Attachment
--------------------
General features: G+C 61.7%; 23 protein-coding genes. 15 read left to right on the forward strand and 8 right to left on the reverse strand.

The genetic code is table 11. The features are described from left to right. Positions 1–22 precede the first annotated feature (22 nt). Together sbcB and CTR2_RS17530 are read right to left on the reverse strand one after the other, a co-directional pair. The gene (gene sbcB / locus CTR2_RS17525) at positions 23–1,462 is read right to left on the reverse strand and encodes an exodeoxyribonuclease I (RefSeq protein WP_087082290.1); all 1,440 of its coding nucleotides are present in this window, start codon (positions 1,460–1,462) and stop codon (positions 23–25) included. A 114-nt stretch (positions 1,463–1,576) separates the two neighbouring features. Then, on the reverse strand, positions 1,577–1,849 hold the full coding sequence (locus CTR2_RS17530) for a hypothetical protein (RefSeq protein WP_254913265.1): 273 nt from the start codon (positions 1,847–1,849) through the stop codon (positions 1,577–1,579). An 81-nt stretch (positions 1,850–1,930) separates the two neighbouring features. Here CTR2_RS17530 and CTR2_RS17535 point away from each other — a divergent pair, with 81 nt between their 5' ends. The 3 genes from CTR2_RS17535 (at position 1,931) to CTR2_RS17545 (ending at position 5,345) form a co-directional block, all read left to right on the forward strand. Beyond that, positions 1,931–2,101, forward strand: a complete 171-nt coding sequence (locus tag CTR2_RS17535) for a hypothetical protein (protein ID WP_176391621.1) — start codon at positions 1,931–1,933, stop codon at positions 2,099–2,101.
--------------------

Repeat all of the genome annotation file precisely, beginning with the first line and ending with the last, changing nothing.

General features: G+C 61.7%; 23 protein-coding genes. 15 read left to right on the forward strand and 8 right to left on the reverse strand.

The genetic code is table 11. The features are described from left to right. Positions 1–22 precede the first annotated feature (22 nt). Together sbcB and CTR2_RS17530 are read right to left on the reverse strand one after the other, a co-directional pair. The gene (gene sbcB / locus CTR2_RS17525) at positions 23–1,462 is read right to left on the reverse strand and encodes an exodeoxyribonuclease I (RefSeq protein WP_087082290.1); all 1,440 of its coding nucleotides are present in this window, start codon (positions 1,460–1,462) and stop codon (positions 23–25) included. A 114-nt stretch (positions 1,463–1,576) separates the two neighbouring features. Then, on the reverse strand, positions 1,577–1,849 hold the full coding sequence (locus CTR2_RS17530) for a hypothetical protein (RefSeq protein WP_254913265.1): 273 nt from the start codon (positions 1,847–1,849) through the stop codon (positions 1,577–1,579). An 81-nt stretch (positions 1,850–1,930) separates the two neighbouring features. Here CTR2_RS17530 and CTR2_RS17535 point away from each other — a divergent pair, with 81 nt between their 5' ends. The 3 genes from CTR2_RS17535 (at position 1,931) to CTR2_RS17545 (ending at position 5,345) form a co-directional block, all read left to right on the forward strand. Beyond that, positions 1,931–2,101, forward strand: a complete 171-nt coding sequence (locus tag CTR2_RS17535) for a hypothetical protein (protein ID WP_176391621.1) — start codon at positions 1,931–1,933, stop codon at positions 2,099–2,101.